Every company has a story. Learn the playbooks that built the world’s greatest companies — and how you can apply them as a founder, operator, or investor.



Wed, 10 Mar 2021 23:09

We dive into the history behind Meituan, the juggernaut Chinese "super-app" which dominates China's services economy, offering consumers everything from food delivery, restaurant reviews, travel booking, bike-sharing, movie ticketing, and countless other entertainment and lifestyle services all at the touch of a button. Already China's 3rd largest tech company by market cap (behind just Tencent and Alibaba), Meituan did $15 billion in net revenue in FY2019 and continues to grow rapidly. What makes it so special, and how were they able to become the market leader in such a competitive space? This story is packed with lessons that apply equally beyond China tech to high-growth company building and investing everywhere.

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The Meituan Playbook:

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1. Adding product offerings (post initial product-market fit) isn't losing focus. It's smart business.

  • A huge part of Meituan's success and longterm defensibility versus its literally thousands of past competitors is its ability to cross-sell customers across many different product lines. Meituan can afford to spend much more on acquiring and retaining a new user who'll end up purchasing food delivery, groceries, hotels, travel and more through the platform vs. standalone competitors in each vertical. Most western companies woefully misunderstand this dynamic. (Amazon being a notable exception)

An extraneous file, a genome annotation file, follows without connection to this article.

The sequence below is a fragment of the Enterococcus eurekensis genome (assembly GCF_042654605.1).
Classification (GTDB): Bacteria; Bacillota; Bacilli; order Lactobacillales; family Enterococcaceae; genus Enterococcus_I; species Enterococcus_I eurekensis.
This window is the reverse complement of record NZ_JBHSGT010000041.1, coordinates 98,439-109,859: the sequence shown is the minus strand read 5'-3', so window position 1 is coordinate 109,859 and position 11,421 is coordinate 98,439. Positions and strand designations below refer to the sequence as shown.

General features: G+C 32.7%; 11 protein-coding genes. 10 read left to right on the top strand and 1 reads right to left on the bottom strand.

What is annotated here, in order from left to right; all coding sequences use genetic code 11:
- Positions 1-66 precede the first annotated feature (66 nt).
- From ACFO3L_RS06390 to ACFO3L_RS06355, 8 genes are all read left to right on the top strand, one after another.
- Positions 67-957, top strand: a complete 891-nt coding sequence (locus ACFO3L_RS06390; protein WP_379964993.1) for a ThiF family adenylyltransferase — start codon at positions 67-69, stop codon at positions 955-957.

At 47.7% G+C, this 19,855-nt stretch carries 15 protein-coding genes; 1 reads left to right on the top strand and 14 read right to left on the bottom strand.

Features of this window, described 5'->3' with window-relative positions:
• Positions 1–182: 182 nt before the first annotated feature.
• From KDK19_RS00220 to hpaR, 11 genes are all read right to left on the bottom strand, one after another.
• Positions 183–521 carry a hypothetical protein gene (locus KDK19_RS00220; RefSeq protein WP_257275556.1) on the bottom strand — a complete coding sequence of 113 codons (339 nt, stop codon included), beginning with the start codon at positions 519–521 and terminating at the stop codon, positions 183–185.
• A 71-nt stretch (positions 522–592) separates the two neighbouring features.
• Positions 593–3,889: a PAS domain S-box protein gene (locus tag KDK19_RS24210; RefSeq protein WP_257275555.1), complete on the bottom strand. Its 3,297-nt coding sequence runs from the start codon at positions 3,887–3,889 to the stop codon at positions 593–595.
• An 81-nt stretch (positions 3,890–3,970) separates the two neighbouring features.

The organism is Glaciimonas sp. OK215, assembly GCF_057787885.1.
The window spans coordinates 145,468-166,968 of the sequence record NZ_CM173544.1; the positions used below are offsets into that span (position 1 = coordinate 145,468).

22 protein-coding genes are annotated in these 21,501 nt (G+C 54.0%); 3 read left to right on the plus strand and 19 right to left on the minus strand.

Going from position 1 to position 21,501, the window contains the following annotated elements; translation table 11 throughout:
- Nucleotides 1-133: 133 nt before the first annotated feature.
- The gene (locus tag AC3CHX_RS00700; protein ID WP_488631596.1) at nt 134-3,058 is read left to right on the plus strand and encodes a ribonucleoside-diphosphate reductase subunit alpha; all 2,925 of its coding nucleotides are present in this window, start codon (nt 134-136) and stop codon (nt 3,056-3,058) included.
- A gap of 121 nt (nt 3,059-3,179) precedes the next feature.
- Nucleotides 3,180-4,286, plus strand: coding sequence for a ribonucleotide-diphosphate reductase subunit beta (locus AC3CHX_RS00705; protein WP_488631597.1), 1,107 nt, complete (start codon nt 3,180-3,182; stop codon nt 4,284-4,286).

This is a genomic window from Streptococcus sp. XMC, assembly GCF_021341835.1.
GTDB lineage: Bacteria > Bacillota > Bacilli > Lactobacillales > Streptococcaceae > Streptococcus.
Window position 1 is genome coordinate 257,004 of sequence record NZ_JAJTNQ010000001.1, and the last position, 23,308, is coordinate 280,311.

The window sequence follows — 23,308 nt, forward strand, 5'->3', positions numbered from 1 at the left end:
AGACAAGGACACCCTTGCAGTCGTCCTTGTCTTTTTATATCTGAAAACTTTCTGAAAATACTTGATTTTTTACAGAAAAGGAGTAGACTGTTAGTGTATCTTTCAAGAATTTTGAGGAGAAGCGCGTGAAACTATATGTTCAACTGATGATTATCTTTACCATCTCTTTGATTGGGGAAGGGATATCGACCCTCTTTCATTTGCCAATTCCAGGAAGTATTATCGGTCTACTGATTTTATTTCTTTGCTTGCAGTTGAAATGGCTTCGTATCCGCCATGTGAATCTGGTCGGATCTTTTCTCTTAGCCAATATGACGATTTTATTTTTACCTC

• Meituan enjoys an average of 26 transactions per user per year (vs e.g. Airbnb users which book an average of 0.5 transactions/year). With each additional offering, Meituan increases the number of revenue streams it can amortize its CAC over, while also offering superior experiences to customers.
  • Key to making this strategy work is having the discipline to follow the same playbook as any startup: launch new initiatives quickly, test and improve based on real customer feedback, don't let perfect be the enemy of shipped, and kill what's not working and move on. Meituan and Amazon's new initiatives often lack polish — but they either quickly bring in $billions of revenue, or they die and the company goes on to the next one. Again with few exceptions, western tech companies completely misunderstand how to execute this playbook effectively.

2. When you spot a market that's both large and growing fast — ride that wave!!

  • Chinese e-commerce was a 20% saturation industry in 2017 and still growing nicely. However real world services was only 5% online, and poised to grow even faster. Staying nimble to capitalize on this online to offline (or "O2O") trend allowed Meituan to accelerate while Alibaba was caught flat-footed. Today Meituan (along with its fellow Tencent portfolio company Pinduoduo) represents probably the biggest threat Alibaba has faced in its entire history.

3. Many still don't realize what a powerful moat (trusted) reviews provide in online platforms.